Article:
An October to Remember
This October will definitely be one to remember! It’s been a month full of emotions and pain. It is amazing how things can drastically change from one moment to the next. One thing is for sure, this was an October to remember!
The Good! September 25-October 2 – Mission Trip Guatemala
I had the privilege of going on a mission trip to Guatemala. This was my second trip to Guatemala and both trips were life changing. To read more about my trip, please visit my blog post entitled Mission Trip Guatemala Highlights.
The Bad! October 7 – Surgery day!
- Bright and early on October 7, I went in for outpatient surgery on my ankle. I had a condition called Haglund’s Deformity. Haglund’s Deformity is a bony enlargement on the back of the heel. The soft tissue near the Achilles’ tendon becomes irritated when the bony enlargement rubs against shoes. This often leads to painful bursitis, which is an inflammation of the bursa (a fluid-filled sac between the tendon and bone).
- I had been suffering from the pain of this condition since late April, so it was time to have surgery to remove the bone enlargement. The surgery itself seemed to be very successful. The doctor said everything went well and he didn’t need to move the Achilles’ tendon out of place, which was a possibility.
- The first couple of days were very painful and I wasn’t able to put any pressure on my foot. But within about 4 days, I was able to start walking some. Of course, I walked very stiffly and uncomfortably, but I was making progress. The recovery progress continued, but very slowly.
The Ugly! October 22-25
- The pain in my left leg (surgery leg) started to greatly increase. I also started developing swelling in the posterior of my calf. It was getting more painful and difficult to walk.
- I contacted the doctor both on Monday and Tuesday the 24th and 25th, but both times he said it was most likely experiencing a muscle spasm.
- October 26 (one day early of my post-op exam)
- I called the doctor because my leg was extremely swollen, hard, and tender. They said to come into the office to have it examined by the doctor. The doctor examined my leg and ankle but was fairly positive it was a muscle spasm. I challenged his thinking as I was concerned I was experiencing a blood clot. He decided to send me for an ultrasound on the leg.
- At the ultrasound, the tech determined I indeed had deep vein thrombosis with one very large clot and another smaller clot. So I was sent to the emergency room for further evaluation.
- I ended up spending 9 hours in the emergency room before being hospitalized with two blood clots in my leg and two in my lungs. I was stunned and couldn’t believe this was happening.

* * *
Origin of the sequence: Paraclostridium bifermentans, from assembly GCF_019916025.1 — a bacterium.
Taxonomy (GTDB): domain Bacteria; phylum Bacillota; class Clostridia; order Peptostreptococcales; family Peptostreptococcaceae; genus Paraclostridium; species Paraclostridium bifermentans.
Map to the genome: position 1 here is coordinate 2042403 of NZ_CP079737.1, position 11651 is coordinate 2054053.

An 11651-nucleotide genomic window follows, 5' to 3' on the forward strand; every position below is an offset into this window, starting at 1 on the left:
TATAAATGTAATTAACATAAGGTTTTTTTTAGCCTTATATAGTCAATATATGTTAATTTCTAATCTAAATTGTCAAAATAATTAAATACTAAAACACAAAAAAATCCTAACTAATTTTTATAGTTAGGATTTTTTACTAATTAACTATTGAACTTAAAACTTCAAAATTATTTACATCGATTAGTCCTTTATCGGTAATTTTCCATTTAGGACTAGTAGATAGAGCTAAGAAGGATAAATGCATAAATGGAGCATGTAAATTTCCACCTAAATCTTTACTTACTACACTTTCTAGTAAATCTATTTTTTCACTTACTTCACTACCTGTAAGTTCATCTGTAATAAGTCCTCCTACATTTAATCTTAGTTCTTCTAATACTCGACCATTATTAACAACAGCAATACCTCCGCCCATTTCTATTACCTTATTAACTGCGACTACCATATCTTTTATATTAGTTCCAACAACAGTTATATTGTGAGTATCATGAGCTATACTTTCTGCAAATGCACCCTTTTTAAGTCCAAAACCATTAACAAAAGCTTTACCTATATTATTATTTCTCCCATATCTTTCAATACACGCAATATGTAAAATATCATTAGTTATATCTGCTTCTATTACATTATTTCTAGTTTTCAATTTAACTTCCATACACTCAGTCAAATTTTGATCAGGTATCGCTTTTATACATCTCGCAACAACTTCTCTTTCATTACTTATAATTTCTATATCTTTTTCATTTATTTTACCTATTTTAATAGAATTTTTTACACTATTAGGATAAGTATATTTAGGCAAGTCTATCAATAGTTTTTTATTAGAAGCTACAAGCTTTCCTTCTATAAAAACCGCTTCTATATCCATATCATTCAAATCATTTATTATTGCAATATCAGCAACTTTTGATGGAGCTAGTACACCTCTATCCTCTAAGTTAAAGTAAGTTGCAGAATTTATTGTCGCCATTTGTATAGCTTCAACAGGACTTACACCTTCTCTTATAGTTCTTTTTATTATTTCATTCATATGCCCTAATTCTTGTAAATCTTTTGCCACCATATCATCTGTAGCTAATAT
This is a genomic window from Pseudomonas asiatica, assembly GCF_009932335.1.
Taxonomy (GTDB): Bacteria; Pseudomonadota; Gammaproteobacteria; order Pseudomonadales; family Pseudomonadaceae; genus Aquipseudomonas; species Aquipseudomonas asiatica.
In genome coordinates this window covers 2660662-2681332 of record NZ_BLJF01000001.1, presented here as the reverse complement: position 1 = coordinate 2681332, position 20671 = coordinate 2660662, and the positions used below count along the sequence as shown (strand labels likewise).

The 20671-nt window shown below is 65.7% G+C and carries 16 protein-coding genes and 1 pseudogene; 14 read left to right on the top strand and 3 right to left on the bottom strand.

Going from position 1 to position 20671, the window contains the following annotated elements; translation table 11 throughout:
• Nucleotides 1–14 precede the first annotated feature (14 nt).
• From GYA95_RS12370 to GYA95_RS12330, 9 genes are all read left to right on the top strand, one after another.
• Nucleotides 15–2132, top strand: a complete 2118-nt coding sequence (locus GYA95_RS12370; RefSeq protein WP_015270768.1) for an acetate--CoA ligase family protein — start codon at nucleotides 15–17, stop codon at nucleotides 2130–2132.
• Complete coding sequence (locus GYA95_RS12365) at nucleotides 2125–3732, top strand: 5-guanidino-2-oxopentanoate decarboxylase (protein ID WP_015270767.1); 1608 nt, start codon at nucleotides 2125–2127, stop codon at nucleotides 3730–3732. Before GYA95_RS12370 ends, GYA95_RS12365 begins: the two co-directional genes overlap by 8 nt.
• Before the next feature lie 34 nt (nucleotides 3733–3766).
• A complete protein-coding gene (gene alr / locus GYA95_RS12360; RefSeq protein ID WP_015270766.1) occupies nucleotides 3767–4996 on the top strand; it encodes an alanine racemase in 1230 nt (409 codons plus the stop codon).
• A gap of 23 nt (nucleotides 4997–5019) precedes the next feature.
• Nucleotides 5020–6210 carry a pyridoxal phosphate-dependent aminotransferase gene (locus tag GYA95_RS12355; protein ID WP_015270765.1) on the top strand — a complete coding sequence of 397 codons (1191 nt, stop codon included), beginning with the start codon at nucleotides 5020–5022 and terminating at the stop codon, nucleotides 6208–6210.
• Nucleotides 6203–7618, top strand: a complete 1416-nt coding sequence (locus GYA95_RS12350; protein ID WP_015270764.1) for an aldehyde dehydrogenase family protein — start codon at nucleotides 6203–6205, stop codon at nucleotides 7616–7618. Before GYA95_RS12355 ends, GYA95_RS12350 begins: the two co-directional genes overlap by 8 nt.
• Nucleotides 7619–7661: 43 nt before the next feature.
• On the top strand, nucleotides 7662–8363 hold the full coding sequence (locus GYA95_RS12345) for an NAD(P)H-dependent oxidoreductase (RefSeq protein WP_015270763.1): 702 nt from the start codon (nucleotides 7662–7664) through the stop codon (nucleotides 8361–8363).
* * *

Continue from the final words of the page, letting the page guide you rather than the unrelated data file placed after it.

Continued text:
- I spent three nights in the hospital being pricked and prodded every 6 hours. My veins are difficult to find and IV’s are hard to place. I ended up having three IV’s placed but only the one in my hand worked correctly the entire stay. It was used for the Heparin (blood thinner) drip. With only one IV, my last three blood draws were done by needle, rather than through an IV.
October 29 – Home
- I was discharged from the hospital after lunch. I was switched from the Heparin drip to an oral medication called Xarelto. I will be on this medication for 3 months. The hospital doctor said it will take about 4 weeks for the large clot in my leg to break down and dissolve.
- I’m supposed to be starting some normal activities but right now I am very weak. Plus my ankle and leg are still swollen and sore.
- I have to be very cautious about injuries, especially head injuries. Blood thinners are meant to thin the blood and slow its ability to clot. The problem is it also means easier bruising, more bleeding with cuts, and possible internal bleeding with head injuries.
- Tomorrow (October 31) I see my primary care physician for follow-up and further information. I assume we will set up a treatment plan for the next few months. The hospital actually set up this appointment for me before I was discharged.
- We know our bodies better than anyone else! Always trust your instincts! If you believe something isn’t right, get a second opinion or ask for further testing.
- Just one more day without medication could have been tragic in my case! Blood clots that move to the lungs can be life-threatening. I’m so glad I took the initiative to get into the doctor early and question his judgment.
- Ask lots of questions of your doctor, especially if you are going through a procedure or surgery. For me, the doctor didn’t talk about the possibility of blood clots. My paperwork said to take one 81 mg aspirin a day, but in my case this wasn’t enough. I should have been up and moving more and doing leg and foot exercises.
- Blood clots can happen to anyone at any age! Take precautions – get up and move often, take a break from long driving trips every 60-90, stretch your legs and do frequent toe lifts when flying in an airplane, and above all else DO NOT SMOKE! Cigarettes greatly increase the chances of blood clots.